have a life-threatening illness). In this sense, palliative care’s aim has never been ‘cure’. Rather, palliative medicine is about symptom control. It is about improving the quality of life of those who are seriously ill and dying.
To date, palliative care has been most successful in the treatment of pain. Indeed, it is often claimed - perhaps exaggeratedly - that palliative care can successfully address pain in 95 per cent of all cases. What is much less spoken about is the speciality’s limited ability to alleviate some of the other common symptoms of serious disease; symptoms such as weakness, breathlessness or nausea. Nor does palliative care always guarantee a good death.
No where are the shortcomings of palliative care be more obvious than in the tragic death in 2008 of 31 year old writer, Angelique Flowers. At the age of 15 years, Angelique was diagnosed with painful Crohn’s Disease. On 9 May 2008, shortly before her 31st birthday, she was diagnosed with Stage 4 colon cancer. As Angelique said, in one of the several videos she made at the time, ‘there is no Stage 5’. Upon diagnosis at Stage 4, Angelique’s cancer had already spread to her liver and ovaries. Her doctors told her that her days were numbered. They also told her that there was very little they could do to ensure that her death was pain-free and dignified.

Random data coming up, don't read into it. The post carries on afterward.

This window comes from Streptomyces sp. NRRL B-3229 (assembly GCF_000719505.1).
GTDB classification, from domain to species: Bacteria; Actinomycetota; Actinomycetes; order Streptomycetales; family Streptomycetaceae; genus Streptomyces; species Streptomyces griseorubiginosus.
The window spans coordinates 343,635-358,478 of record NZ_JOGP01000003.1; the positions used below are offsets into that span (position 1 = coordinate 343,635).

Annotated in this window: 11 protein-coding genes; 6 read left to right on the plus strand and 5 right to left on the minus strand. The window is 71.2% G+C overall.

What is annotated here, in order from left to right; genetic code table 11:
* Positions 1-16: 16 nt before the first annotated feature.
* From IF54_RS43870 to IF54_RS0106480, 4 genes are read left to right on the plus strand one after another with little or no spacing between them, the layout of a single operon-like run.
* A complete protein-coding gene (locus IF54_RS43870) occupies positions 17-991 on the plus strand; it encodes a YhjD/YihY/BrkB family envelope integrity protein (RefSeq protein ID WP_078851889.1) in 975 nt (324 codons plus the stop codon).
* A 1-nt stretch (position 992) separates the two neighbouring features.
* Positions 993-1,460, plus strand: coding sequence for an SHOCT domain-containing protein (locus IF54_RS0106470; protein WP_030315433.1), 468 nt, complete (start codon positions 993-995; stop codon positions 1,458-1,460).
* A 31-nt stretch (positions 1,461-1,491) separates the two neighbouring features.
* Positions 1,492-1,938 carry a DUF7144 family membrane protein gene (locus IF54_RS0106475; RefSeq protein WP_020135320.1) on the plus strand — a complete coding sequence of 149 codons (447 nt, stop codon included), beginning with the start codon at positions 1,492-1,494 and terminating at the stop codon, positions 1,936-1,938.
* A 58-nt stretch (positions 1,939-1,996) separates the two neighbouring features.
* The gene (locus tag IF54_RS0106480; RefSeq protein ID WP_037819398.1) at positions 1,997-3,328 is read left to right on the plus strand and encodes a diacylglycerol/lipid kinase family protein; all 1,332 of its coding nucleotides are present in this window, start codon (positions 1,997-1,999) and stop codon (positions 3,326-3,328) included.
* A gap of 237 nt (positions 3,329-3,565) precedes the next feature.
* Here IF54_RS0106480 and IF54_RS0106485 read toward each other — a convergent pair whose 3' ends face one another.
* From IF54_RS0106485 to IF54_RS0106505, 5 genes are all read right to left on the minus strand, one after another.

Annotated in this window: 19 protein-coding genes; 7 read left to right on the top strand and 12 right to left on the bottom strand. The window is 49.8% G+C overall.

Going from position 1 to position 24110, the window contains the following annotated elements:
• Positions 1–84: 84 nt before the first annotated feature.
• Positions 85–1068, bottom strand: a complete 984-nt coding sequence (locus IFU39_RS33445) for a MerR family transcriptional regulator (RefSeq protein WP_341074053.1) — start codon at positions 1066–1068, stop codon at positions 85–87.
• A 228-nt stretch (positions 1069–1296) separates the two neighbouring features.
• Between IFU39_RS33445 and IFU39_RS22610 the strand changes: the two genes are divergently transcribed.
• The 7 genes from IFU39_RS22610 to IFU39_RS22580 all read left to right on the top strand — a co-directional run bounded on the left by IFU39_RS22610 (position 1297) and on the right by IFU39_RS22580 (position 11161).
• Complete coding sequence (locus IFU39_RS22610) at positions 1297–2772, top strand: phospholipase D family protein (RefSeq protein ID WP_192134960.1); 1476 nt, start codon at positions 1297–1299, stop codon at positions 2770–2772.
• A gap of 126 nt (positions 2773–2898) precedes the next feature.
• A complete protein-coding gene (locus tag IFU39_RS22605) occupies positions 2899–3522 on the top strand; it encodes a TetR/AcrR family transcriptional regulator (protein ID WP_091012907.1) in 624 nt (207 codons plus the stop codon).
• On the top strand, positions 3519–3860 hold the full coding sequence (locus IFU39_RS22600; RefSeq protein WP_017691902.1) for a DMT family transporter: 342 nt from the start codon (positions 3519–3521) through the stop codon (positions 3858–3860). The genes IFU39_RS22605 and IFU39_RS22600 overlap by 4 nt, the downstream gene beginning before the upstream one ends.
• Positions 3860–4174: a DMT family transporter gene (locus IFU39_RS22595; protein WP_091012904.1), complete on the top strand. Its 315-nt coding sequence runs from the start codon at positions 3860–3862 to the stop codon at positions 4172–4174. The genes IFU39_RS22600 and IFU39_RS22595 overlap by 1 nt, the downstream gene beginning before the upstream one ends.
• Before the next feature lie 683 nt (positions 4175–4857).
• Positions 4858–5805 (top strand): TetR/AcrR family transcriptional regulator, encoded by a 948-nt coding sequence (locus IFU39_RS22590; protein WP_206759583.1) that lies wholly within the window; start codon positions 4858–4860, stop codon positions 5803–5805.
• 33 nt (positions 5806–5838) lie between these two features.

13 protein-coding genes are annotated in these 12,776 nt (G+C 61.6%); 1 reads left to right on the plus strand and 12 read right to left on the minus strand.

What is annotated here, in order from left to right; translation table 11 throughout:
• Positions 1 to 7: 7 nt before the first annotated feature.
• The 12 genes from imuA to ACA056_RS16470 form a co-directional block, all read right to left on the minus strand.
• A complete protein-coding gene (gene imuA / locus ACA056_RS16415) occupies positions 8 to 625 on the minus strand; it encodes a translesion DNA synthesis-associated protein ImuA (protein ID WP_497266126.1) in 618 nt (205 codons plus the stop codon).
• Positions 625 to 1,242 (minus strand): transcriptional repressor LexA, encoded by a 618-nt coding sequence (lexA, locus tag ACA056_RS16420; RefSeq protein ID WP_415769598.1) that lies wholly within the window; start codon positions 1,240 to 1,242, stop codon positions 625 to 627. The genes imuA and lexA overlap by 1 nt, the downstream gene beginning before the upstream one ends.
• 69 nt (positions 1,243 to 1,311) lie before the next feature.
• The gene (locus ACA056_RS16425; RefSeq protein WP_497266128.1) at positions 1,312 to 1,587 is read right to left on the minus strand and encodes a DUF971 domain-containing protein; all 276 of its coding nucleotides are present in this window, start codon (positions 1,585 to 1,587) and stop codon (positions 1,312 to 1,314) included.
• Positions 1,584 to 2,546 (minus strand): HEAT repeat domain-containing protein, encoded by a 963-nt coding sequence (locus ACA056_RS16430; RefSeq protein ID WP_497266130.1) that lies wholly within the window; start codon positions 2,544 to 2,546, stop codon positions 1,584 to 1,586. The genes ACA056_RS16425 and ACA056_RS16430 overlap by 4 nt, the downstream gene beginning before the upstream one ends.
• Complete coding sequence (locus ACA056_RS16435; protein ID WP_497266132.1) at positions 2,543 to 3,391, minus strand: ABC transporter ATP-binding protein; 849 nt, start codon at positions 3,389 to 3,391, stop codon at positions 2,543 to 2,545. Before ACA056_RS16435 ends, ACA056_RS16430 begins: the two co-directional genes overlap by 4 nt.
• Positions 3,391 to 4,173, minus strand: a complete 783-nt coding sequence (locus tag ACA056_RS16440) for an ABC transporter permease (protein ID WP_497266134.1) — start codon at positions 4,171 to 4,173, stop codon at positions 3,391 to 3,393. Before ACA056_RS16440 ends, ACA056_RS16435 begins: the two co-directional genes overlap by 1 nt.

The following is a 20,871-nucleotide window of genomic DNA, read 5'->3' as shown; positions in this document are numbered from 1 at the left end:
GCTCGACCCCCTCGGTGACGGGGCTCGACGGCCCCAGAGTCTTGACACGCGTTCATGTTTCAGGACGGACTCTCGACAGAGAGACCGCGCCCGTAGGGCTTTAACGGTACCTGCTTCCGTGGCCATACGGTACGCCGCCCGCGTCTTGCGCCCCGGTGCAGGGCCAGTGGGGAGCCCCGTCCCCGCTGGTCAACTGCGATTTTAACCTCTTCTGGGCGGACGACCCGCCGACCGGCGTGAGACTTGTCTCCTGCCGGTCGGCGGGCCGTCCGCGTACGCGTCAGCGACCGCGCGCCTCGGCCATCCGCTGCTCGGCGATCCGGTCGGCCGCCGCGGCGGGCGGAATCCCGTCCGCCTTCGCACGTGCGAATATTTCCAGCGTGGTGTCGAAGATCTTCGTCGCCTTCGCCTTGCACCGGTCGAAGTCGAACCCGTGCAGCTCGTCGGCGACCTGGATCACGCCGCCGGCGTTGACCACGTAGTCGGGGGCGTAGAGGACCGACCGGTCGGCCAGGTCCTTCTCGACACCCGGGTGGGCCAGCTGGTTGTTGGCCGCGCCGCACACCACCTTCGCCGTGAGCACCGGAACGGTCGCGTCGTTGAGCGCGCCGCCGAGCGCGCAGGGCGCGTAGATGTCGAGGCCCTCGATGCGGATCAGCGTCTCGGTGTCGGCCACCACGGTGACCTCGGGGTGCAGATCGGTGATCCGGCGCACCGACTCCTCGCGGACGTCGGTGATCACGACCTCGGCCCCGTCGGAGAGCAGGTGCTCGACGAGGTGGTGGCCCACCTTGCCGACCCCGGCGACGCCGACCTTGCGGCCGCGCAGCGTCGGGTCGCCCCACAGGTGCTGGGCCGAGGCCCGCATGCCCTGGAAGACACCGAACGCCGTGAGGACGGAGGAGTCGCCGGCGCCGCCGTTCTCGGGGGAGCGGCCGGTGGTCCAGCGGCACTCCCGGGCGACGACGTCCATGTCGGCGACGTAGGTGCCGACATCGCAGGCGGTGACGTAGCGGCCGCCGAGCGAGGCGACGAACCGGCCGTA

As history now tells it, this courageous, clever, beautiful young woman died in the most difficult and unpleasant way. As a young palliative care patient she received the best that modern medicine could provide (and that money could buy). Despite some hiccups, Angelique’s pain control was described as ‘reasonable’. What was not so good and what the law prevented medicine from addressing, was her death.